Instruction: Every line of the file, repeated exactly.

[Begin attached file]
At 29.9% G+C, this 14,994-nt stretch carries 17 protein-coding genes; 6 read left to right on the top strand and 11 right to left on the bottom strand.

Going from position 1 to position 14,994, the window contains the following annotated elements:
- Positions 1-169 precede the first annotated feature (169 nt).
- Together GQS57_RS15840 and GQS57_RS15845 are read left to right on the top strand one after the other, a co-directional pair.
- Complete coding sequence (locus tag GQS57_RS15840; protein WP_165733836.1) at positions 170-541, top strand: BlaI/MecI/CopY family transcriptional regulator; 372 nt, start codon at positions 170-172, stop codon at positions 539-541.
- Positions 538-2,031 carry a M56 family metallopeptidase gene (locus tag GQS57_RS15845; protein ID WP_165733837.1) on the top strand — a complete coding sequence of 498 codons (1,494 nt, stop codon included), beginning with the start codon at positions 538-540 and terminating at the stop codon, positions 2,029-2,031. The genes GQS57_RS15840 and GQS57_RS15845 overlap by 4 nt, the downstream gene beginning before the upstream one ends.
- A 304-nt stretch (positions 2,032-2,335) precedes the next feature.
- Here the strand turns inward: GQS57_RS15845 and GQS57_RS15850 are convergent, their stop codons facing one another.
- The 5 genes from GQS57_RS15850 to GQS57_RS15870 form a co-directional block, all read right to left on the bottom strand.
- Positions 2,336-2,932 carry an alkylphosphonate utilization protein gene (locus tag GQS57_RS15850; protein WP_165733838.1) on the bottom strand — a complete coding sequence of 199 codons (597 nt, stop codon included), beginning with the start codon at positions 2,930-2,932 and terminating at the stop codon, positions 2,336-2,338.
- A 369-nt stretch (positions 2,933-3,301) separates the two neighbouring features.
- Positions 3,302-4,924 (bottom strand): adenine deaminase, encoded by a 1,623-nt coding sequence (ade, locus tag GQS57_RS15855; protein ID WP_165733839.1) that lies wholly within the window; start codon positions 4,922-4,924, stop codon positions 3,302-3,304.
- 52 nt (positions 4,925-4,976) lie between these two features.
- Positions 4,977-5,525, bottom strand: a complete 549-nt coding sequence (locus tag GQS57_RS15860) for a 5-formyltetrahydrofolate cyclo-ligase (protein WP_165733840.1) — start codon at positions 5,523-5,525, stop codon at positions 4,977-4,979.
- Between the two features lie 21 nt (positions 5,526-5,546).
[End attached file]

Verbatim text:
At 29.9% G+C, this 14,994-nt stretch carries 17 protein-coding genes; 6 read left to right on the top strand and 11 right to left on the bottom strand.

Going from position 1 to position 14,994, the window contains the following annotated elements:
- Positions 1-169 precede the first annotated feature (169 nt).
- Together GQS57_RS15840 and GQS57_RS15845 are read left to right on the top strand one after the other, a co-directional pair.
- Complete coding sequence (locus tag GQS57_RS15840; protein WP_165733836.1) at positions 170-541, top strand: BlaI/MecI/CopY family transcriptional regulator; 372 nt, start codon at positions 170-172, stop codon at positions 539-541.
- Positions 538-2,031 carry a M56 family metallopeptidase gene (locus tag GQS57_RS15845; protein ID WP_165733837.1) on the top strand — a complete coding sequence of 498 codons (1,494 nt, stop codon included), beginning with the start codon at positions 538-540 and terminating at the stop codon, positions 2,029-2,031. The genes GQS57_RS15840 and GQS57_RS15845 overlap by 4 nt, the downstream gene beginning before the upstream one ends.
- A 304-nt stretch (positions 2,032-2,335) precedes the next feature.
- Here the strand turns inward: GQS57_RS15845 and GQS57_RS15850 are convergent, their stop codons facing one another.
- The 5 genes from GQS57_RS15850 to GQS57_RS15870 form a co-directional block, all read right to left on the bottom strand.
- Positions 2,336-2,932 carry an alkylphosphonate utilization protein gene (locus tag GQS57_RS15850; protein WP_165733838.1) on the bottom strand — a complete coding sequence of 199 codons (597 nt, stop codon included), beginning with the start codon at positions 2,930-2,932 and terminating at the stop codon, positions 2,336-2,338.
- A 369-nt stretch (positions 2,933-3,301) separates the two neighbouring features.
- Positions 3,302-4,924 (bottom strand): adenine deaminase, encoded by a 1,623-nt coding sequence (ade, locus tag GQS57_RS15855; protein ID WP_165733839.1) that lies wholly within the window; start codon positions 4,922-4,924, stop codon positions 3,302-3,304.
- 52 nt (positions 4,925-4,976) lie between these two features.
- Positions 4,977-5,525, bottom strand: a complete 549-nt coding sequence (locus tag GQS57_RS15860) for a 5-formyltetrahydrofolate cyclo-ligase (protein WP_165733840.1) — start codon at positions 5,523-5,525, stop codon at positions 4,977-4,979.
- Between the two features lie 21 nt (positions 5,526-5,546).